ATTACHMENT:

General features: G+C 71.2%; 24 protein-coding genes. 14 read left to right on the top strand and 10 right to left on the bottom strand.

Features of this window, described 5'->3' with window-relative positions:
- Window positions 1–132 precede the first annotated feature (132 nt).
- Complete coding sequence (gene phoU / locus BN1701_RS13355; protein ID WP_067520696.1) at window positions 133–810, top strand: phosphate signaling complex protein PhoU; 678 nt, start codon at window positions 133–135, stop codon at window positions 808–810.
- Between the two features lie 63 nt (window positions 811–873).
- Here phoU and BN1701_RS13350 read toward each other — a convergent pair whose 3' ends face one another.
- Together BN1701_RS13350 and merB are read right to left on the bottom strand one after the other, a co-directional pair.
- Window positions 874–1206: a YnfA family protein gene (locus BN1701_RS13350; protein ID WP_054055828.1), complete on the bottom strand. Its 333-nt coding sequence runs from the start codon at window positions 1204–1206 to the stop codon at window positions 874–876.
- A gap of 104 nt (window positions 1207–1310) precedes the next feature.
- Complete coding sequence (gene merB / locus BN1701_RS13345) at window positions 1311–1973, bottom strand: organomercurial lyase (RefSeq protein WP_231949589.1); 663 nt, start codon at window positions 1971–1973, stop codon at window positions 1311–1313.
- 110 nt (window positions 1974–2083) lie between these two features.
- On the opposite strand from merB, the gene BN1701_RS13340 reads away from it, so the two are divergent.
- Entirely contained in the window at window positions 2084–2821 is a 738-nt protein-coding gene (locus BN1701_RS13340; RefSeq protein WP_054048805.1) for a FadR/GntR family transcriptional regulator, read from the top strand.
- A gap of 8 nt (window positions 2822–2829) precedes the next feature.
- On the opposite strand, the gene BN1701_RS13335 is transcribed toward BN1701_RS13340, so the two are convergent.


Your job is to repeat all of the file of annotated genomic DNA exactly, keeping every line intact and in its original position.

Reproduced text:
General features: G+C 71.2%; 24 protein-coding genes. 14 read left to right on the top strand and 10 right to left on the bottom strand.

Features of this window, described 5'->3' with window-relative positions:
- Window positions 1–132 precede the first annotated feature (132 nt).
- Complete coding sequence (gene phoU / locus BN1701_RS13355; protein ID WP_067520696.1) at window positions 133–810, top strand: phosphate signaling complex protein PhoU; 678 nt, start codon at window positions 133–135, stop codon at window positions 808–810.
- Between the two features lie 63 nt (window positions 811–873).
- Here phoU and BN1701_RS13350 read toward each other — a convergent pair whose 3' ends face one another.
- Together BN1701_RS13350 and merB are read right to left on the bottom strand one after the other, a co-directional pair.
- Window positions 874–1206: a YnfA family protein gene (locus BN1701_RS13350; protein ID WP_054055828.1), complete on the bottom strand. Its 333-nt coding sequence runs from the start codon at window positions 1204–1206 to the stop codon at window positions 874–876.
- A gap of 104 nt (window positions 1207–1310) precedes the next feature.
- Complete coding sequence (gene merB / locus BN1701_RS13345) at window positions 1311–1973, bottom strand: organomercurial lyase (RefSeq protein WP_231949589.1); 663 nt, start codon at window positions 1971–1973, stop codon at window positions 1311–1313.
- 110 nt (window positions 1974–2083) lie between these two features.
- On the opposite strand from merB, the gene BN1701_RS13340 reads away from it, so the two are divergent.
- Entirely contained in the window at window positions 2084–2821 is a 738-nt protein-coding gene (locus BN1701_RS13340; RefSeq protein WP_054048805.1) for a FadR/GntR family transcriptional regulator, read from the top strand.
- A gap of 8 nt (window positions 2822–2829) precedes the next feature.
- On the opposite strand, the gene BN1701_RS13335 is transcribed toward BN1701_RS13340, so the two are convergent.